Sign up ×
Stack Overflow is a community of 4.7 million programmers, just like you, helping each other. Join them; it only takes a minute:

Can anyone recommend a how-to guide or provide a brief overview of what's involved with integrating OpenCV with larger GUI-based programs? What are the popular ways to do it?

Particularly, processing video with OpenCV while doing video capture/preview without using HighGUI seems especially arcane. I hope someone can demystify this.

My particular configuration is with either Juce or Qt depending on what can be done. The cross platform thing is not critical -- if there is an awesome way of doing this in Windows, I might be convinced. The availability of community support is important.

I have heard that HighGUI is entirely for testing and unsuitable for real applications. Someone recommended the VideoInput library, but it is experimental.

Key points from answers:

  • Use Qt (because Qt is great and has a big community).
  • Open a new thread to run cv::VideoCapture in a loop and emit signal after frame capture. Use Qt's msleep mechanism, not OpenCV. So, we are still using OpenCV highgui for capture.
  • Convert cv::Mat to QtImage:

    QImage qtFrame(, cvFrame.size().width, cvFrame.size().height, cvFrame.step, QImage::Format_RGB888);

    qtFrame = qtFrame.rgbSwapped();

  • Optional: Render with GLWidget. Convert QtImage to GLFormat with Qt built-in method:

    m_GLFrame = QGLWidget::convertToGLFormat(frame);


share|improve this question
Great summary! I will say that it isn't necessarily required to use VideoCapture (e.g., you could use CMU1394, vendor specific driver, etc), but it is incredibly convenient if it supports your camera out of the box. – mevatron Oct 19 '11 at 15:54
Thanks for the summary! – Milo Feb 7 '13 at 8:31

2 Answers 2

up vote 10 down vote accepted

Here is how I am doing it with Qt. You are welcome to use whatever may be useful to you :)

/// OpenCV_GLWidget.h

#include <qgl.h>
#include <QImage>

class OpenCV_GLWidget: public QGLWidget {
    OpenCV_GLWidget(QWidget * parent = 0, const QGLWidget * shareWidget = 0, Qt::WindowFlags f = 0);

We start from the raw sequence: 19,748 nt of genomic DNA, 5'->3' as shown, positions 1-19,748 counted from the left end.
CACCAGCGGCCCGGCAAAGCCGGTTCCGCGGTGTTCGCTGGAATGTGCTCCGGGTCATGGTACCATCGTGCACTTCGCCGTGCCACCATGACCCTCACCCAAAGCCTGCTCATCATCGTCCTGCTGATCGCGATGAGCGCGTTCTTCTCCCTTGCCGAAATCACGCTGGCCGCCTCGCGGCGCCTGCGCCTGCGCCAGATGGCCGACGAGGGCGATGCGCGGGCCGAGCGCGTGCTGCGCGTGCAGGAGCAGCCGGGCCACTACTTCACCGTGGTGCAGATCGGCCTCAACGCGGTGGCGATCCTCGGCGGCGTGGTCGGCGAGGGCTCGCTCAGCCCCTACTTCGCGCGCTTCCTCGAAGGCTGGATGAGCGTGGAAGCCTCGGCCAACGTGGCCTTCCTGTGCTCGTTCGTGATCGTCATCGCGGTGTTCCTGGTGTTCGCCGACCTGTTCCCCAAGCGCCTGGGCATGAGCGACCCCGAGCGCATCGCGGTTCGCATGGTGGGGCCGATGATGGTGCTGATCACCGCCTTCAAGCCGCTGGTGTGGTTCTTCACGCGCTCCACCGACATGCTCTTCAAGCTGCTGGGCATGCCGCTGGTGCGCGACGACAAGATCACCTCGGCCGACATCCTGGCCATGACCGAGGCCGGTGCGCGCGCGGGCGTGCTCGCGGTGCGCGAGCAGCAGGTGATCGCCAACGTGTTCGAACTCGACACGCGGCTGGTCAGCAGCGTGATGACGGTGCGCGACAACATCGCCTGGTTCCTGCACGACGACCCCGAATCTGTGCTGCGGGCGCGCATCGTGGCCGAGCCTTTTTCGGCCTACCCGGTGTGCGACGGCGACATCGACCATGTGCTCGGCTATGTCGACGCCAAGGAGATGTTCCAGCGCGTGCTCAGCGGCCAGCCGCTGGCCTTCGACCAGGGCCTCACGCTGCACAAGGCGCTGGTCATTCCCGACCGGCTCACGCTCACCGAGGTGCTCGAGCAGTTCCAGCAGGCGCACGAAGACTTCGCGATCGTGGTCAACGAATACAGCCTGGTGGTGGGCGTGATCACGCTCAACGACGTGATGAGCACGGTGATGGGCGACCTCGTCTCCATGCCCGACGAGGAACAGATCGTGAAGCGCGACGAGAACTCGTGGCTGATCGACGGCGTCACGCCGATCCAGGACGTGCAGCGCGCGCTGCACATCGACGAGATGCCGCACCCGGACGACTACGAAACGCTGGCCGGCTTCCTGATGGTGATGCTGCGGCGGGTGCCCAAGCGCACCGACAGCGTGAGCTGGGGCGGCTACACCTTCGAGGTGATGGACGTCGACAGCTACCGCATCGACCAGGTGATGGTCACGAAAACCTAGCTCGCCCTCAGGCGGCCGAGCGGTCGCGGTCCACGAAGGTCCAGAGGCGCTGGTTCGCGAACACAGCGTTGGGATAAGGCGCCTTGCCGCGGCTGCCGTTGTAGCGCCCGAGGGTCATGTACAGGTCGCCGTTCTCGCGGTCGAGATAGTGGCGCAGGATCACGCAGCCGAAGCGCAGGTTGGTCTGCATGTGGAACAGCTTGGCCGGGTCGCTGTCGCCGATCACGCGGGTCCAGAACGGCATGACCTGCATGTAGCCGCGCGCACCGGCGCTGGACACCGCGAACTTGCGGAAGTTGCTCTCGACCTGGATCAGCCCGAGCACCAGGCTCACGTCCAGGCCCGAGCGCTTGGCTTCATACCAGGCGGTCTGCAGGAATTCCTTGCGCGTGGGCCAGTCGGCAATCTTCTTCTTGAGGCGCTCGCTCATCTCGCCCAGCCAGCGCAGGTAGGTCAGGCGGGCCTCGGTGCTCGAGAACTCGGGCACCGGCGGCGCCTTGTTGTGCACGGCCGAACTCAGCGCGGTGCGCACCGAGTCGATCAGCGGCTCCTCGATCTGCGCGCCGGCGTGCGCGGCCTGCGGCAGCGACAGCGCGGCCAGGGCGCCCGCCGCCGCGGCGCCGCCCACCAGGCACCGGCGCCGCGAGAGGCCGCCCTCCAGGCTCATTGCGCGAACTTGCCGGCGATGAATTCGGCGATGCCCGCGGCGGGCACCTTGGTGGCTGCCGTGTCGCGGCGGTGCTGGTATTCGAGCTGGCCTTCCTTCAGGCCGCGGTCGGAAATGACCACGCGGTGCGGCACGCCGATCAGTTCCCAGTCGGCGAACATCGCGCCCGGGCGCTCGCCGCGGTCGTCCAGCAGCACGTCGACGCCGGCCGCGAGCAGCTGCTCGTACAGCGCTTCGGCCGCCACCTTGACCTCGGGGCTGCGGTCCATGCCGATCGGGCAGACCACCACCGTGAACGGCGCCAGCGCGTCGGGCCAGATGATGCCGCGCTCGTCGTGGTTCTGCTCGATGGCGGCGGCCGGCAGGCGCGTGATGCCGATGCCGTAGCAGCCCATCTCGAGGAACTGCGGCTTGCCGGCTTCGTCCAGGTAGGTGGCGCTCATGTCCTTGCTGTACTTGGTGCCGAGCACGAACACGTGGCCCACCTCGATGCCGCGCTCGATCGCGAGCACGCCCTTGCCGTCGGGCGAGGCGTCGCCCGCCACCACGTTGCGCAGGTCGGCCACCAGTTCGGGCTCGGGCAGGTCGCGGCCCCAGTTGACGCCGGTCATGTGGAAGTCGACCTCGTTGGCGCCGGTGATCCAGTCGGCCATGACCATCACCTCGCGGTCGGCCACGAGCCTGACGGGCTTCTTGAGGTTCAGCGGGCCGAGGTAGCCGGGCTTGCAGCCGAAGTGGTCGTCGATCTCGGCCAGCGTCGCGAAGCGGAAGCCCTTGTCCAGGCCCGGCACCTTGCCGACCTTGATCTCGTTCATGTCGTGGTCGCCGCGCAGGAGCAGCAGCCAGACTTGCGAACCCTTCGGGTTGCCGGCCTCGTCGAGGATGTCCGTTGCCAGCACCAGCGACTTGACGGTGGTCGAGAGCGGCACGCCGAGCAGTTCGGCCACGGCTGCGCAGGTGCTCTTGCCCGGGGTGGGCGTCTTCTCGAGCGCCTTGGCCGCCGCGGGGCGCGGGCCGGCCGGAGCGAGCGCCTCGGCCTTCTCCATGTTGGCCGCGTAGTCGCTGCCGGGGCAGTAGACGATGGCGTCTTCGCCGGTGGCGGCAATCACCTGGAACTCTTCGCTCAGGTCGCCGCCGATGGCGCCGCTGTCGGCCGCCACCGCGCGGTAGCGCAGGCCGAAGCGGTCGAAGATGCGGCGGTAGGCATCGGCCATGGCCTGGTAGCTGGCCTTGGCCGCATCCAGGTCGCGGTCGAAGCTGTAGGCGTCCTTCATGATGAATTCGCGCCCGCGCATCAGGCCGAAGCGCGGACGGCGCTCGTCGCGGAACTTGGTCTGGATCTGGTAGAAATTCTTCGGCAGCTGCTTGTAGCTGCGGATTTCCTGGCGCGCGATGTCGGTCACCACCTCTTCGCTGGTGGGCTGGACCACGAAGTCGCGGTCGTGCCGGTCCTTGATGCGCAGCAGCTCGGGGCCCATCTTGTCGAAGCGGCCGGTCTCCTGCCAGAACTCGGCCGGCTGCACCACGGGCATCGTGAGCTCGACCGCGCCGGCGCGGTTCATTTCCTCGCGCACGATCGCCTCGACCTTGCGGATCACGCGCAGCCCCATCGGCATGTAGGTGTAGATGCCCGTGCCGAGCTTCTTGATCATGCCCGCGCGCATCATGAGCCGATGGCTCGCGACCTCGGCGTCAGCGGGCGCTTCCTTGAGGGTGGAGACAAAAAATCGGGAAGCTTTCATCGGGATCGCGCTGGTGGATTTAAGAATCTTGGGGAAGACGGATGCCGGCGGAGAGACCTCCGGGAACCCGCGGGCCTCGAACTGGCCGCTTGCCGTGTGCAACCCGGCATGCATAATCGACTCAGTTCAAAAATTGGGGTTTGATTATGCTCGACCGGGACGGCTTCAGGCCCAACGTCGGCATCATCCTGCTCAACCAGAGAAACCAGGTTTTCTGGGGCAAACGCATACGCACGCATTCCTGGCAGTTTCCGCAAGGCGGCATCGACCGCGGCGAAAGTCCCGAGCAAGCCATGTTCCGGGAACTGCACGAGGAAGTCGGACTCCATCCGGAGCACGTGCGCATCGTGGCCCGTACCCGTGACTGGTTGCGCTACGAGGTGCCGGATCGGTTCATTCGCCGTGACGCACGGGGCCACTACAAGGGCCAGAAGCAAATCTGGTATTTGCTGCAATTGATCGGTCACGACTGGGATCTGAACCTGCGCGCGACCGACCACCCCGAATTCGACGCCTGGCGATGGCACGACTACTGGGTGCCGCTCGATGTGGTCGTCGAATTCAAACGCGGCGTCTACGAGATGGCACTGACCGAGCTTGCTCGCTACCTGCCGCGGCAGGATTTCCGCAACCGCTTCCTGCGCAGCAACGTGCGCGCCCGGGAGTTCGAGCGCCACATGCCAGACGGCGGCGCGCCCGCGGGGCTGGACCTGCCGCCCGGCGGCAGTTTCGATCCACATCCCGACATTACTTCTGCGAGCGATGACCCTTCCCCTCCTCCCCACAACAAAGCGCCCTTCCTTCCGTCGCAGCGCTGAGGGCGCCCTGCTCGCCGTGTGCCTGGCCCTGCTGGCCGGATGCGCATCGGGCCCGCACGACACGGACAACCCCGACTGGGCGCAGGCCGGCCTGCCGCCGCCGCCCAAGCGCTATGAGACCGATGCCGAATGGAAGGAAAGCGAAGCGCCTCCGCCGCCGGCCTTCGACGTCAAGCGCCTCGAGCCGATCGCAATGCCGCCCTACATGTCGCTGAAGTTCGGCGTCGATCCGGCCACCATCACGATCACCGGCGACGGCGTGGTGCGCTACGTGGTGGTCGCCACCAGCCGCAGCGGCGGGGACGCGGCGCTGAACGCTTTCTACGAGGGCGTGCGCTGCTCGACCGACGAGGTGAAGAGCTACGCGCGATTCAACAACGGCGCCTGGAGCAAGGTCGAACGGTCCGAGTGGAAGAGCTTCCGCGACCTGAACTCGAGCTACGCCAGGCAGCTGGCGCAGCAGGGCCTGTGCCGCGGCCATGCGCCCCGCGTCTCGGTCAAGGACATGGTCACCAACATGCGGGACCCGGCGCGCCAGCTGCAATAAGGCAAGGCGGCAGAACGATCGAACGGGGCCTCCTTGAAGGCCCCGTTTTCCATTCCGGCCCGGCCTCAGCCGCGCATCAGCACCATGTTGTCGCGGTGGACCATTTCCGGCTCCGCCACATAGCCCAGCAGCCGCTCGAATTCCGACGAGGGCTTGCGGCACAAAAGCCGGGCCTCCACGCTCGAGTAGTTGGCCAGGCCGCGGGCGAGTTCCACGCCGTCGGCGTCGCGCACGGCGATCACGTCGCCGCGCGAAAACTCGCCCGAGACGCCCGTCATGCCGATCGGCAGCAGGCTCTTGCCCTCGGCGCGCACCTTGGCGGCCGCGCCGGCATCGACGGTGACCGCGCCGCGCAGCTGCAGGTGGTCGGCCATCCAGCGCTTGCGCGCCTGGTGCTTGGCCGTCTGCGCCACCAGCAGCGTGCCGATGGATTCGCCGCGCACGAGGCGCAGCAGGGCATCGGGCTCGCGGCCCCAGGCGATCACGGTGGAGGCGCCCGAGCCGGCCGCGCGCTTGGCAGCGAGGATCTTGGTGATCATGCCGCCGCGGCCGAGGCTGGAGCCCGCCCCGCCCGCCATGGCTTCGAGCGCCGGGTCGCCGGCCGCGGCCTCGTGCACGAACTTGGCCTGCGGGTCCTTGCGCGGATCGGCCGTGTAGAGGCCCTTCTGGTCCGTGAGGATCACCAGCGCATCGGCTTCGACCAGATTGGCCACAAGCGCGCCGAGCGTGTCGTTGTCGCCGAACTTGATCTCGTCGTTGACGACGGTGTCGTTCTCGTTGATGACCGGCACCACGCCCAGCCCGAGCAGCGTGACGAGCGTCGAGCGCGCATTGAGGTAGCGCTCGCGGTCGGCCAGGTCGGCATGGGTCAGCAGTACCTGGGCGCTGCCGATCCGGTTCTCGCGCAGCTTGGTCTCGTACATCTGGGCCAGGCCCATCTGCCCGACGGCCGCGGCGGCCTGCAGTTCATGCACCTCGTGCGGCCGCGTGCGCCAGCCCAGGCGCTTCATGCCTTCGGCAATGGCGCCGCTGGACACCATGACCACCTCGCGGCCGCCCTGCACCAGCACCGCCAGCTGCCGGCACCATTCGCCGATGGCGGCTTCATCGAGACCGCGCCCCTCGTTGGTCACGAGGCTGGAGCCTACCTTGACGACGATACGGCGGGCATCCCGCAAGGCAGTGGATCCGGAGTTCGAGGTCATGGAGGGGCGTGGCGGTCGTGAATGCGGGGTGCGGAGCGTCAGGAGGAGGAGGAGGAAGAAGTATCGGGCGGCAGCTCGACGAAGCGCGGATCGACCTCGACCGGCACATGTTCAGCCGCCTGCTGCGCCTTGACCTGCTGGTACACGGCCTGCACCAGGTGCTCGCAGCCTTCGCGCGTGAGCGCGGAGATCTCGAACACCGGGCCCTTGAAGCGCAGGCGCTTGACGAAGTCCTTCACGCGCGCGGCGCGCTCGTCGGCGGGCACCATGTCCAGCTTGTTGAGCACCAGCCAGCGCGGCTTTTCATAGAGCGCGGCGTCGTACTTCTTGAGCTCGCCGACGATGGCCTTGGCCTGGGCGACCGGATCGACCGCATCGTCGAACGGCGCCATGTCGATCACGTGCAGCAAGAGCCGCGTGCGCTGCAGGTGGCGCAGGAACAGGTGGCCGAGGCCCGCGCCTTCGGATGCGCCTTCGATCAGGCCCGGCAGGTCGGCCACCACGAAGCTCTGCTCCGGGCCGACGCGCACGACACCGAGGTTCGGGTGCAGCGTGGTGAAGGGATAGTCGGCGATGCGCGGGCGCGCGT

virtual ~OpenCV_GLWidget();

    void renderImage(const QImage& frame);
    virtual void paintGL();
    virtual void resizeGL(int width, int height);

    QImage m_GLFrame;

#endif /* OPENCV_GLWIDGET_H_ */

/// OpenCV_GLWidget.cpp
#include "OpenCV_GLWidget.h"

OpenCV_GLWidget::OpenCV_GLWidget(QWidget* parent, const QGLWidget* shareWidget, Qt::WindowFlags f) :
QGLWidget(parent, shareWidget, f)
    // TODO Auto-generated constructor stub


OpenCV_GLWidget::~OpenCV_GLWidget() {
    // TODO Auto-generated destructor stub

void OpenCV_GLWidget::renderImage(const QImage& frame)
    m_GLFrame = QGLWidget::convertToGLFormat(frame);

void OpenCV_GLWidget::resizeGL(int width, int height)
    // Setup our viewport to be the entire size of the window
    glViewport(0, 0, width, height);

    // Change to the projection matrix and set orthogonal projection
    glOrtho(0, width, height, 0, 0, 1);

void OpenCV_GLWidget::paintGL() {
    glClear (GL_COLOR_BUFFER_BIT);
    glClearColor (0.0, 0.0, 0.0, 1.0);
    if (!m_GLFrame.isNull()) {
        m_GLFrame = m_GLFrame.scaled(this->size(), Qt::IgnoreAspectRatio, Qt::SmoothTransformation);

        glTexImage2D( GL_TEXTURE_2D, 0, GL_RGBA, m_GLFrame.width(), m_GLFrame.height(), 0, GL_RGBA, GL_UNSIGNED_BYTE, m_GLFrame.bits() );
        glTexCoord2f(0, 0); glVertex2f(0, m_GLFrame.height());
        glTexCoord2f(0, 1); glVertex2f(0, 0);